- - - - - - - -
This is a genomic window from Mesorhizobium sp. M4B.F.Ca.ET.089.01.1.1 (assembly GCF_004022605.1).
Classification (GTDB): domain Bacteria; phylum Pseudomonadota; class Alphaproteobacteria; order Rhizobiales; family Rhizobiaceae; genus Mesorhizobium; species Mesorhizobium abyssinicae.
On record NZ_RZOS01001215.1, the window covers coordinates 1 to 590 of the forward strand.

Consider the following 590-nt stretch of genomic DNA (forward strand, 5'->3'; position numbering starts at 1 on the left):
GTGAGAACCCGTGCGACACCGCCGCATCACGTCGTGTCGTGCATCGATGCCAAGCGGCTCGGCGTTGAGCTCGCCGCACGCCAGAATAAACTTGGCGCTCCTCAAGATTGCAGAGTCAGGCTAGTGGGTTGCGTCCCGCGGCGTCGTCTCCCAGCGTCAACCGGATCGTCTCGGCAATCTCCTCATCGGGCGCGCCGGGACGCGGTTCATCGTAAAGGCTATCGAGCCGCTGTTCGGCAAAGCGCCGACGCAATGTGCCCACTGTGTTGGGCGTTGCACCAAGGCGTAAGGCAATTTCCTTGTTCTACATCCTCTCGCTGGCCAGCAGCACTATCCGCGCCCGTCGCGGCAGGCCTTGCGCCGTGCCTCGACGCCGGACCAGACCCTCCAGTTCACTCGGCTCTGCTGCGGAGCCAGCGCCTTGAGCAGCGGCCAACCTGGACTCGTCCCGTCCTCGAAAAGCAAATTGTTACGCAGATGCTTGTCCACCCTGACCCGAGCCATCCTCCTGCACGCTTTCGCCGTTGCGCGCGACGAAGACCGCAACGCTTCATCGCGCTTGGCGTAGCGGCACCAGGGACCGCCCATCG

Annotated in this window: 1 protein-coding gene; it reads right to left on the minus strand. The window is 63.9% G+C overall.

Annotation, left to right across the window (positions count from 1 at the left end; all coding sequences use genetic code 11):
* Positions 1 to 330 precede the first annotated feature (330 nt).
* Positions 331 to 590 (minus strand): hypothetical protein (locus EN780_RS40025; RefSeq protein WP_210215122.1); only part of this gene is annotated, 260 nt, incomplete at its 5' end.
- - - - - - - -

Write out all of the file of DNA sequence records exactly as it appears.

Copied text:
This is a genomic window from Mesorhizobium sp. M4B.F.Ca.ET.089.01.1.1 (assembly GCF_004022605.1).
Classification (GTDB): domain Bacteria; phylum Pseudomonadota; class Alphaproteobacteria; order Rhizobiales; family Rhizobiaceae; genus Mesorhizobium; species Mesorhizobium abyssinicae.
On record NZ_RZOS01001215.1, the window covers coordinates 1 to 590 of the forward strand.

Consider the following 590-nt stretch of genomic DNA (forward strand, 5'->3'; position numbering starts at 1 on the left):
GTGAGAACCCGTGCGACACCGCCGCATCACGTCGTGTCGTGCATCGATGCCAAGCGGCTCGGCGTTGAGCTCGCCGCACGCCAGAATAAACTTGGCGCTCCTCAAGATTGCAGAGTCAGGCTAGTGGGTTGCGTCCCGCGGCGTCGTCTCCCAGCGTCAACCGGATCGTCTCGGCAATCTCCTCATCGGGCGCGCCGGGACGCGGTTCATCGTAAAGGCTATCGAGCCGCTGTTCGGCAAAGCGCCGACGCAATGTGCCCACTGTGTTGGGCGTTGCACCAAGGCGTAAGGCAATTTCCTTGTTCTACATCCTCTCGCTGGCCAGCAGCACTATCCGCGCCCGTCGCGGCAGGCCTTGCGCCGTGCCTCGACGCCGGACCAGACCCTCCAGTTCACTCGGCTCTGCTGCGGAGCCAGCGCCTTGAGCAGCGGCCAACCTGGACTCGTCCCGTCCTCGAAAAGCAAATTGTTACGCAGATGCTTGTCCACCCTGACCCGAGCCATCCTCCTGCACGCTTTCGCCGTTGCGCGCGACGAAGACCGCAACGCTTCATCGCGCTTGGCGTAGCGGCACCAGGGACCGCCCATCG

Annotated in this window: 1 protein-coding gene; it reads right to left on the minus strand. The window is 63.9% G+C overall.

Annotation, left to right across the window (positions count from 1 at the left end; all coding sequences use genetic code 11):
* Positions 1 to 330 precede the first annotated feature (330 nt).
* Positions 331 to 590 (minus strand): hypothetical protein (locus EN780_RS40025; RefSeq protein WP_210215122.1); only part of this gene is annotated, 260 nt, incomplete at its 5' end.